Beauty School, Passion, & Growing Pains

I’m in hair school.

The program is 9 months long. I have avoided going back to school for years because I hate it. I hate being told what to do and I hate commitment. I love my freedom. Even if I’m spending my days in front of the TV, they are my days and I decide how I want to spend them. No one is going to tell me what to do!

My passion for hair came suddenly, out of nowhere. I was at the library one day, leafing through a book on beauty, saw a photo of a blonde model that moved me, and I was sold on the profession of “hairstylist”.

I began imagining myself traveling the world, being called on to do celebrities’ hair and makeup. I couldn’t wait to get started, yet at the same time absolutely dreading the next nine months of being held down.

This would mean I would not be able to travel, to go on road trips or spend my days doing nothing. My summers would be spent in the classroom or on the salon floor.

It also meant shelling out $12,000 of my own savings to a school that may or may not give me the education I desired.

But what choice did I have?

I wanted to be a hairdresser and schools across the country all required a nine month commitment. So, I went ahead and registered.

Right now I’m in my fourth month at the school, and time is flying. I’m on the salon floor most days cutting, curling, flat ironing, blow drying and foiling hair. Our clients are all ages — we get everything from three year olds to ninety year olds.

Needless to say, some days are challenging and others really suck.

And this is what I want to talk to you about.

I am passionate about hair, and I even think it’s the new passion that has replaced makeup artistry.

You know what’s funny, though? Once I started doing hair, I have a new found passion for makeup. Almost three years ago, I became bored of makeup, huffing and puffing every time someone asked to book with me, even though it had been my dream since I was five to become a makeup artist! Just like that — I stopped “feelin’” it!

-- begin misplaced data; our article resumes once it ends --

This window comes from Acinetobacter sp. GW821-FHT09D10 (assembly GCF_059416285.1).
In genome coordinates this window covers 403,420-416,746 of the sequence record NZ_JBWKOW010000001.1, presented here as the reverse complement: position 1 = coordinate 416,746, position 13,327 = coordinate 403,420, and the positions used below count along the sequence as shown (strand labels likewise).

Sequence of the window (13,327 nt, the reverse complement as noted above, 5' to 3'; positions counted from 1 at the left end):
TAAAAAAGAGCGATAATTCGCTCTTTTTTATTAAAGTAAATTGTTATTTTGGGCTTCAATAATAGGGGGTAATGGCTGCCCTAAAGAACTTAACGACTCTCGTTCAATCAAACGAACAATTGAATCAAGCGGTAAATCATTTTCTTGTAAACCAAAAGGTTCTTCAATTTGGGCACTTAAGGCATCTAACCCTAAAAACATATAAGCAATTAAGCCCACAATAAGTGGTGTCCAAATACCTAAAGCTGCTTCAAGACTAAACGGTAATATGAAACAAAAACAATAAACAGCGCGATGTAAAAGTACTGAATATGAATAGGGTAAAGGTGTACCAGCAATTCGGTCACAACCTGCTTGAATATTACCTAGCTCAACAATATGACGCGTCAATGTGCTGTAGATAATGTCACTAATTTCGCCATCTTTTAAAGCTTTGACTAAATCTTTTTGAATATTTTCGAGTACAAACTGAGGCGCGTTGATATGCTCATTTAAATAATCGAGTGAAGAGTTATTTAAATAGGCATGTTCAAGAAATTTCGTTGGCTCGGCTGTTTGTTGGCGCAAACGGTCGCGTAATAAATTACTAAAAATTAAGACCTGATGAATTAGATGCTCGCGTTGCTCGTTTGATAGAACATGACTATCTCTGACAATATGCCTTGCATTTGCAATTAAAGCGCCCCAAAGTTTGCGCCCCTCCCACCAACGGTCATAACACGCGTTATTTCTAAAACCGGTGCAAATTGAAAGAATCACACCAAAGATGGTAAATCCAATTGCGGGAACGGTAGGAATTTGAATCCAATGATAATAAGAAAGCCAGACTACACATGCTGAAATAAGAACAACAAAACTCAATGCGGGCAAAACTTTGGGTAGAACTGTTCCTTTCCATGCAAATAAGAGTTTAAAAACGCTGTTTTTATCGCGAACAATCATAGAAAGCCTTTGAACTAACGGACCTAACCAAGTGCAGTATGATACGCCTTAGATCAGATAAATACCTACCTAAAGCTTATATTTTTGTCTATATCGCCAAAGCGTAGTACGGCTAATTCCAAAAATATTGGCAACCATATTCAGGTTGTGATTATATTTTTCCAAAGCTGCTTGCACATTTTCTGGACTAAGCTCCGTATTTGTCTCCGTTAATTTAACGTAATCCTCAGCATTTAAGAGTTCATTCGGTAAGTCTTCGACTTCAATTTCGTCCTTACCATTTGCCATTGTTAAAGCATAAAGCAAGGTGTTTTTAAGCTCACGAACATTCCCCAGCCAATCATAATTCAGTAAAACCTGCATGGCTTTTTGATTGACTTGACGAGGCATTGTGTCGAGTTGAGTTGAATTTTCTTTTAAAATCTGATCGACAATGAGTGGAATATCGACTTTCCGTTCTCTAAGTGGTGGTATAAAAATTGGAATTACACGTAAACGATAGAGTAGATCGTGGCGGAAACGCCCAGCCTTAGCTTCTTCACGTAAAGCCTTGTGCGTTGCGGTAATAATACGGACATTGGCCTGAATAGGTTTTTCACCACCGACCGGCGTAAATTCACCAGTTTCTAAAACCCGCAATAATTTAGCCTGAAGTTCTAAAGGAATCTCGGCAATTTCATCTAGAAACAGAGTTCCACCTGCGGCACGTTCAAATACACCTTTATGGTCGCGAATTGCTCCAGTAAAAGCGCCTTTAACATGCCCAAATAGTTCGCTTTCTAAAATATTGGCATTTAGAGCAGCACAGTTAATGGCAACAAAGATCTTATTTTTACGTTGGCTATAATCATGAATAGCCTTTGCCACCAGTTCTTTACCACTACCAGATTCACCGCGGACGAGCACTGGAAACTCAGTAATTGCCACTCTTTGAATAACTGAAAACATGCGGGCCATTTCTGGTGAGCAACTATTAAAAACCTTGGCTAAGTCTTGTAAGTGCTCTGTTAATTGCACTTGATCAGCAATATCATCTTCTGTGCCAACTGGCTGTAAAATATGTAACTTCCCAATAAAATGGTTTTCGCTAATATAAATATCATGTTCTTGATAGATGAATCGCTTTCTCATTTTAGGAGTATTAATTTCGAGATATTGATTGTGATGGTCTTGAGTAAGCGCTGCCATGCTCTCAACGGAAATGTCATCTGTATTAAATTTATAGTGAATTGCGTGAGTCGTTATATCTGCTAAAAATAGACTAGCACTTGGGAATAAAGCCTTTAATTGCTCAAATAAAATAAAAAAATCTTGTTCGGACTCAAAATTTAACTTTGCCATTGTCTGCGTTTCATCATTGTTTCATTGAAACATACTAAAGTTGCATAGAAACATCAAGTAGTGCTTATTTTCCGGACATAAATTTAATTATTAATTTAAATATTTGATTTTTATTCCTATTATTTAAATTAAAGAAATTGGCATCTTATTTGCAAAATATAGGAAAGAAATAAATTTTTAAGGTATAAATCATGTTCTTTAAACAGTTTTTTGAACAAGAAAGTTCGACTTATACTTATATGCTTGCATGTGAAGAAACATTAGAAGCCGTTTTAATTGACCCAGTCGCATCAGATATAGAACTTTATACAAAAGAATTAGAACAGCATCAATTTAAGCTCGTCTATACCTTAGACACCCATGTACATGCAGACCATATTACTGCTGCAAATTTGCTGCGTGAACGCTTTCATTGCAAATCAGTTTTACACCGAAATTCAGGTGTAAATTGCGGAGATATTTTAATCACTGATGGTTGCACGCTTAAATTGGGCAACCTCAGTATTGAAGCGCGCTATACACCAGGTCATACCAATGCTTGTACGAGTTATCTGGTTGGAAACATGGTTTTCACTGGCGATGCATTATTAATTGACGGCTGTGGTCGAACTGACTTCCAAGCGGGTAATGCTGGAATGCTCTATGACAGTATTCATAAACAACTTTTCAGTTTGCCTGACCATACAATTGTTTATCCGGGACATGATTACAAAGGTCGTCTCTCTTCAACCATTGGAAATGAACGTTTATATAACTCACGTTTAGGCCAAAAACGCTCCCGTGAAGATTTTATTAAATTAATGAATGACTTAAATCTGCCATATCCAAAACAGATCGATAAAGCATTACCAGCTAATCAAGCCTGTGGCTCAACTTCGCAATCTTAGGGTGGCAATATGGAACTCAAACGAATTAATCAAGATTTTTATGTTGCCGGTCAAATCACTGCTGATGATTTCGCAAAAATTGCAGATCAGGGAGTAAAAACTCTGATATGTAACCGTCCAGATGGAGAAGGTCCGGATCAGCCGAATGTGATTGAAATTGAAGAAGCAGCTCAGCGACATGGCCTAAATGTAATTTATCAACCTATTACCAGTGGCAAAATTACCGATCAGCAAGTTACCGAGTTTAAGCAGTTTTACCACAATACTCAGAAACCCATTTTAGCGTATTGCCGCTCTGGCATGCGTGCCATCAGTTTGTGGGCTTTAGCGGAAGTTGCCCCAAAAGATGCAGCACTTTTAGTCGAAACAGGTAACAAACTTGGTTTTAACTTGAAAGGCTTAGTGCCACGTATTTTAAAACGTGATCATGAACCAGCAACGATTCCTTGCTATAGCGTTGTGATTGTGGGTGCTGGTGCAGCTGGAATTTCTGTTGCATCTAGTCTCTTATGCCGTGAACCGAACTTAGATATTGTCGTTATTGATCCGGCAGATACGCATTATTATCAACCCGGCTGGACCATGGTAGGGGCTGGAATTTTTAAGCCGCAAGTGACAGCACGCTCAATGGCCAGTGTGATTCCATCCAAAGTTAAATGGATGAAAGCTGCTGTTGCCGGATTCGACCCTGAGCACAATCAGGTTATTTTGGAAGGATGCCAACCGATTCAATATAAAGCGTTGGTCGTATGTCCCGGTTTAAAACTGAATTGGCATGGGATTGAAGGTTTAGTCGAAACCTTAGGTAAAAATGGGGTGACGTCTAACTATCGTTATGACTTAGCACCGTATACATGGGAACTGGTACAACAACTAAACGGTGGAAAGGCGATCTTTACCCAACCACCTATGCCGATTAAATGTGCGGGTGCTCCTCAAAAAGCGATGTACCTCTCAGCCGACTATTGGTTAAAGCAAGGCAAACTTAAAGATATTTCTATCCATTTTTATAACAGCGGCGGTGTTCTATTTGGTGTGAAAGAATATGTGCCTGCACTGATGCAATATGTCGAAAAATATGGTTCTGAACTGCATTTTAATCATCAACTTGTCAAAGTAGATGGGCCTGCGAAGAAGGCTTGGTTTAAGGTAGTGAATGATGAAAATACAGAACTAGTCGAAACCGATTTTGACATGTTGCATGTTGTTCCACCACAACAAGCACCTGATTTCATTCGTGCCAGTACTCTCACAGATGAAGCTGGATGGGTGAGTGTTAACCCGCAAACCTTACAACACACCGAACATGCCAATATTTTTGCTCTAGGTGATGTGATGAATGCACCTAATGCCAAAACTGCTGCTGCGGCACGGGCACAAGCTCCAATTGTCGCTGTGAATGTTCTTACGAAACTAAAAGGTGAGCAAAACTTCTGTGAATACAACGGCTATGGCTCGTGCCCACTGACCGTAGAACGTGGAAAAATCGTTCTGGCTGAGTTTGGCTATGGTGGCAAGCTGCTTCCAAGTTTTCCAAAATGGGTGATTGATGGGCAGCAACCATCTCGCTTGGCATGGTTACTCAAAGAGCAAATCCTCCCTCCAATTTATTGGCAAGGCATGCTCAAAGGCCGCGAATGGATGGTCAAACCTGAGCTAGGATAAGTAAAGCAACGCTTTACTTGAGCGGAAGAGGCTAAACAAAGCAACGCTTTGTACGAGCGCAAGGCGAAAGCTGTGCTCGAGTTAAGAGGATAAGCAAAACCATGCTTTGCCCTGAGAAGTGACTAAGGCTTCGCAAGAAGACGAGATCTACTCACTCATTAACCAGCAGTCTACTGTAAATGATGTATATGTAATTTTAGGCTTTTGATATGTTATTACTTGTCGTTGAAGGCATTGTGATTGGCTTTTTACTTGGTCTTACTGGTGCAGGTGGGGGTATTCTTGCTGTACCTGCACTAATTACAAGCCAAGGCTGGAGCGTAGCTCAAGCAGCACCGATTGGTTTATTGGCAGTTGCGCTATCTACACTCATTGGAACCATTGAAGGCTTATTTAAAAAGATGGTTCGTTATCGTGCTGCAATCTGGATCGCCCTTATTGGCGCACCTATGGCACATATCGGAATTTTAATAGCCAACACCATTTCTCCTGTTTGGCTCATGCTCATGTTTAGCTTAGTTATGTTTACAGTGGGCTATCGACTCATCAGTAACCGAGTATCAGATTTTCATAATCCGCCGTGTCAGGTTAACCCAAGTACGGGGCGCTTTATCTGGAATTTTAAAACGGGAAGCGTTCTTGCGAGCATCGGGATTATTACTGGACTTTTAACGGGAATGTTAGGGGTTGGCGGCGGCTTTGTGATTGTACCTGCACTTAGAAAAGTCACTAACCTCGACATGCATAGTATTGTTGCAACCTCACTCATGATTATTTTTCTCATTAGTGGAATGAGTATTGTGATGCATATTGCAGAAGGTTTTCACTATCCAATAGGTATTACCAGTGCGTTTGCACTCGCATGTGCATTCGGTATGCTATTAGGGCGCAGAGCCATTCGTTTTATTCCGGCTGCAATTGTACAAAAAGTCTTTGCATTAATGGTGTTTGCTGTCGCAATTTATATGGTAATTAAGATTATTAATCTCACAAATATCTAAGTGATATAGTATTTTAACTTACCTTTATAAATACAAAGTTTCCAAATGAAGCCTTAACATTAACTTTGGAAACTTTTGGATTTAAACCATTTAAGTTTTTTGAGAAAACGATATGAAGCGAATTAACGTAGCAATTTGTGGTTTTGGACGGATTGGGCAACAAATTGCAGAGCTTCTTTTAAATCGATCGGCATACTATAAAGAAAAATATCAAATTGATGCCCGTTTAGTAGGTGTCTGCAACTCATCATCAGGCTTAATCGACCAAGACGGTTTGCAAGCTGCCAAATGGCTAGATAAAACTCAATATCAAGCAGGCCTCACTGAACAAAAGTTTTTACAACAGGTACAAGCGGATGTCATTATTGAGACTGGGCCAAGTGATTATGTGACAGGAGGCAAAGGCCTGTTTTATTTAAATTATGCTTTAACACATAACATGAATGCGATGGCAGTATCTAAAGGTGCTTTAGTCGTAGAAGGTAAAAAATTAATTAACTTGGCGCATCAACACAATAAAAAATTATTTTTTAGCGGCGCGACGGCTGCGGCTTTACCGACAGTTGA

I tried to revive what I had felt was my calling only years before.

I moved away, I looked for new experiences, I got a boyfriend, broke up with the boyfriend, and I even opted for a minimum wage retail job in hopes that something was going to bring back the magic for me.

Passion, I have come to believe, entails feelings.

Strong feelings. The drive and enthusiasm I feel for being a hairstylist and sculpting cuts and color come with a heavy price. It’s called sucking. I think I got this word from Mark Manson, I’m not sure. Remember how I mentioned that some days are great and some suck? Well, in the span of 48 hours, my mood has gone from rage, wanting to pull the hair off my mannequin’s head, to a calm, grateful, peaceful baby.

I am frustrated one minute and completely blissful the next.

It seems like all my classmates and I do is complain about the school. We complain about the instructors, the length of the program, the disorganization, the constant schedule changes, and the fact that they tell us to take up additional classes once we’re out of school; classes which should have been included in the curriculum!!